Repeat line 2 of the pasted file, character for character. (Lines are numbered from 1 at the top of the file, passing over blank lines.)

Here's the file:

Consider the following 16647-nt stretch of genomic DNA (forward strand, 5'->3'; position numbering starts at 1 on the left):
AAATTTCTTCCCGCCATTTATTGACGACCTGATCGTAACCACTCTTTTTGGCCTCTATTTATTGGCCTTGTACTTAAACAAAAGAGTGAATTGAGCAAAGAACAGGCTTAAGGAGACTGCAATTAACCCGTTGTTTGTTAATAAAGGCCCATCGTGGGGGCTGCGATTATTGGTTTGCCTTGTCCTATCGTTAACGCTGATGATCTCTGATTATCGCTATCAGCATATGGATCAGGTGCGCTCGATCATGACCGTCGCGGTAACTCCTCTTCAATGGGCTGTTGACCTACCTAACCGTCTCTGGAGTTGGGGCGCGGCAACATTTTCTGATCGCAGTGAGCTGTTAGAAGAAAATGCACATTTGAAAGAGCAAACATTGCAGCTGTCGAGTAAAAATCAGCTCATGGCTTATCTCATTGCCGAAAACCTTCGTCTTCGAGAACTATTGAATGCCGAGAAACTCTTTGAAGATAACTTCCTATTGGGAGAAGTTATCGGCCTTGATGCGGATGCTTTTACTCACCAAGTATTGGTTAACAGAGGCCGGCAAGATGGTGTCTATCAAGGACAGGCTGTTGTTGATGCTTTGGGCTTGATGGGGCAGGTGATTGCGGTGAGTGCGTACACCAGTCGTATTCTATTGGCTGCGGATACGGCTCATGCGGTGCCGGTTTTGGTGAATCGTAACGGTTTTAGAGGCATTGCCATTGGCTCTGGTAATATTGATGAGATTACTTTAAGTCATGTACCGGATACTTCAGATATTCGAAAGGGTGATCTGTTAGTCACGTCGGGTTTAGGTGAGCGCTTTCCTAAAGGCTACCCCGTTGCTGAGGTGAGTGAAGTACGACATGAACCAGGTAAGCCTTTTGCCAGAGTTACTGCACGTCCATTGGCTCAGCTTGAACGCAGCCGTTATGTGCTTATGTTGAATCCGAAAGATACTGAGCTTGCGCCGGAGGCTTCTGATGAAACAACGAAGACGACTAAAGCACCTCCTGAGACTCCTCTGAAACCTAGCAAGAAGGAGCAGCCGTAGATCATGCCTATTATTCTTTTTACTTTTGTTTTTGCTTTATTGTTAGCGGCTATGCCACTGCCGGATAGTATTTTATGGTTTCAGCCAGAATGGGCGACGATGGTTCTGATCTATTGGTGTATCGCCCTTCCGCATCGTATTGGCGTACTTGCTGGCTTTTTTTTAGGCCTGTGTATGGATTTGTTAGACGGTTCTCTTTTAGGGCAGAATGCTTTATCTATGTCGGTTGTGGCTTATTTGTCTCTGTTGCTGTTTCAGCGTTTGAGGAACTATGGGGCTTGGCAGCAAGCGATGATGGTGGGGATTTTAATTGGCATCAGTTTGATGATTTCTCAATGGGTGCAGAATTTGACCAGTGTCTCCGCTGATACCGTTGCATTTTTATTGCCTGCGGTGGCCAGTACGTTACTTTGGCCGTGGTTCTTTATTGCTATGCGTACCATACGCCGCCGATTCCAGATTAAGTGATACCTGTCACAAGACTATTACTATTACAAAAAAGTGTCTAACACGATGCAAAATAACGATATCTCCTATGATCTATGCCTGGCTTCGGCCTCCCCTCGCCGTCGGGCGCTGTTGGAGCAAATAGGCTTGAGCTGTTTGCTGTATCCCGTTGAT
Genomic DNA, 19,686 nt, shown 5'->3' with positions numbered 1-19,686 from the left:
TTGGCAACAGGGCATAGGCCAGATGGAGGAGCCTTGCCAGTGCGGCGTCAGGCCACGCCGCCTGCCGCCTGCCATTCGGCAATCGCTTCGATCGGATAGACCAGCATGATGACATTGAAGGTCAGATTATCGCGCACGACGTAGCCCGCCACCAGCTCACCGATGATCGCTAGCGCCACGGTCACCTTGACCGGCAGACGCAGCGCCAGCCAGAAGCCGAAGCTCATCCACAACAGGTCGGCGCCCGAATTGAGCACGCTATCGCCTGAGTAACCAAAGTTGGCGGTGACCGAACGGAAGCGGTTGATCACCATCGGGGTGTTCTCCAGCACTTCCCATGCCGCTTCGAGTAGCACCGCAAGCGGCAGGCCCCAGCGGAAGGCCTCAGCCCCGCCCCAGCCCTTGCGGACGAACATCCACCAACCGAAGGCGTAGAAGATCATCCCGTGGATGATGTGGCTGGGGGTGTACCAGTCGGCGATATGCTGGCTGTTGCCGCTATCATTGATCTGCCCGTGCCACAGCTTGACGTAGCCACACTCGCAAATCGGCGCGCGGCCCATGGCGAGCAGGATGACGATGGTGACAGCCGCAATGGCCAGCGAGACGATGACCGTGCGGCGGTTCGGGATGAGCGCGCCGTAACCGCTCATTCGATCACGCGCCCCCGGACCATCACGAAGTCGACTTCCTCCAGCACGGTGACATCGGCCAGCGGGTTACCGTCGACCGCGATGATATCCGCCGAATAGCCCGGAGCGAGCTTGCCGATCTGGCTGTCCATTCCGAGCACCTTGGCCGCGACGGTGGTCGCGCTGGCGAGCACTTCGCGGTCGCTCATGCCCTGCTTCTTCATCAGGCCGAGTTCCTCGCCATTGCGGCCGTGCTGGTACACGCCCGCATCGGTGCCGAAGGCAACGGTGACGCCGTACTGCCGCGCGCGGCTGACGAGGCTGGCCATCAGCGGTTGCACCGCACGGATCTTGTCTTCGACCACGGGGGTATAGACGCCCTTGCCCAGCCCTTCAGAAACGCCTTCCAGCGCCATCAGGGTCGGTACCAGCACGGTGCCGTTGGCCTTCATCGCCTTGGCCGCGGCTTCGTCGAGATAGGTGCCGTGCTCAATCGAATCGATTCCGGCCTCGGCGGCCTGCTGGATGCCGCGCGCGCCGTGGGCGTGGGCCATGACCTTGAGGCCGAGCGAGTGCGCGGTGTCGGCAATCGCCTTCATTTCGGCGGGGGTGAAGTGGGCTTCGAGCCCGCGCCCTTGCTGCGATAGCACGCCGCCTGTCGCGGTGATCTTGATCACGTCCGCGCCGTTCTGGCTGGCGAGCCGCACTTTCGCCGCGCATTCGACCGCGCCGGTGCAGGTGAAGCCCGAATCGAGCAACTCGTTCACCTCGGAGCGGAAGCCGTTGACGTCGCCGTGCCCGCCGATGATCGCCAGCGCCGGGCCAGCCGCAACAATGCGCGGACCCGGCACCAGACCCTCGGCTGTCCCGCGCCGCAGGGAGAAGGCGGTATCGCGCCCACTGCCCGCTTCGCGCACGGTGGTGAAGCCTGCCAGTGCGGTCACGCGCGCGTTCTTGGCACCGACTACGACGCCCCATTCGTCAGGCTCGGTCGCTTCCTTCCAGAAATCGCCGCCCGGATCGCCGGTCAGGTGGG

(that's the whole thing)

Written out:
AAATTTCTTCCCGCCATTTATTGACGACCTGATCGTAACCACTCTTTTTGGCCTCTATTTATTGGCCTTGTACTTAAACAAAAGAGTGAATTGAGCAAAGAACAGGCTTAAGGAGACTGCAATTAACCCGTTGTTTGTTAATAAAGGCCCATCGTGGGGGCTGCGATTATTGGTTTGCCTTGTCCTATCGTTAACGCTGATGATCTCTGATTATCGCTATCAGCATATGGATCAGGTGCGCTCGATCATGACCGTCGCGGTAACTCCTCTTCAATGGGCTGTTGACCTACCTAACCGTCTCTGGAGTTGGGGCGCGGCAACATTTTCTGATCGCAGTGAGCTGTTAGAAGAAAATGCACATTTGAAAGAGCAAACATTGCAGCTGTCGAGTAAAAATCAGCTCATGGCTTATCTCATTGCCGAAAACCTTCGTCTTCGAGAACTATTGAATGCCGAGAAACTCTTTGAAGATAACTTCCTATTGGGAGAAGTTATCGGCCTTGATGCGGATGCTTTTACTCACCAAGTATTGGTTAACAGAGGCCGGCAAGATGGTGTCTATCAAGGACAGGCTGTTGTTGATGCTTTGGGCTTGATGGGGCAGGTGATTGCGGTGAGTGCGTACACCAGTCGTATTCTATTGGCTGCGGATACGGCTCATGCGGTGCCGGTTTTGGTGAATCGTAACGGTTTTAGAGGCATTGCCATTGGCTCTGGTAATATTGATGAGATTACTTTAAGTCATGTACCGGATACTTCAGATATTCGAAAGGGTGATCTGTTAGTCACGTCGGGTTTAGGTGAGCGCTTTCCTAAAGGCTACCCCGTTGCTGAGGTGAGTGAAGTACGACATGAACCAGGTAAGCCTTTTGCCAGAGTTACTGCACGTCCATTGGCTCAGCTTGAACGCAGCCGTTATGTGCTTATGTTGAATCCGAAAGATACTGAGCTTGCGCCGGAGGCTTCTGATGAAACAACGAAGACGACTAAAGCACCTCCTGAGACTCCTCTGAAACCTAGCAAGAAGGAGCAGCCGTAGATCATGCCTATTATTCTTTTTACTTTTGTTTTTGCTTTATTGTTAGCGGCTATGCCACTGCCGGATAGTATTTTATGGTTTCAGCCAGAATGGGCGACGATGGTTCTGATCTATTGGTGTATCGCCCTTCCGCATCGTATTGGCGTACTTGCTGGCTTTTTTTTAGGCCTGTGTATGGATTTGTTAGACGGTTCTCTTTTAGGGCAGAATGCTTTATCTATGTCGGTTGTGGCTTATTTGTCTCTGTTGCTGTTTCAGCGTTTGAGGAACTATGGGGCTTGGCAGCAAGCGATGATGGTGGGGATTTTAATTGGCATCAGTTTGATGATTTCTCAATGGGTGCAGAATTTGACCAGTGTCTCCGCTGATACCGTTGCATTTTTATTGCCTGCGGTGGCCAGTACGTTACTTTGGCCGTGGTTCTTTATTGCTATGCGTACCATACGCCGCCGATTCCAGATTAAGTGATACCTGTCACAAGACTATTACTATTACAAAAAAGTGTCTAACACGATGCAAAATAACGATATCTCCTATGATCTATGCCTGGCTTCGGCCTCCCCTCGCCGTCGGGCGCTGTTGGAGCAAATAGGCTTGAGCTGTTTGCTGTATCCCGTTGAT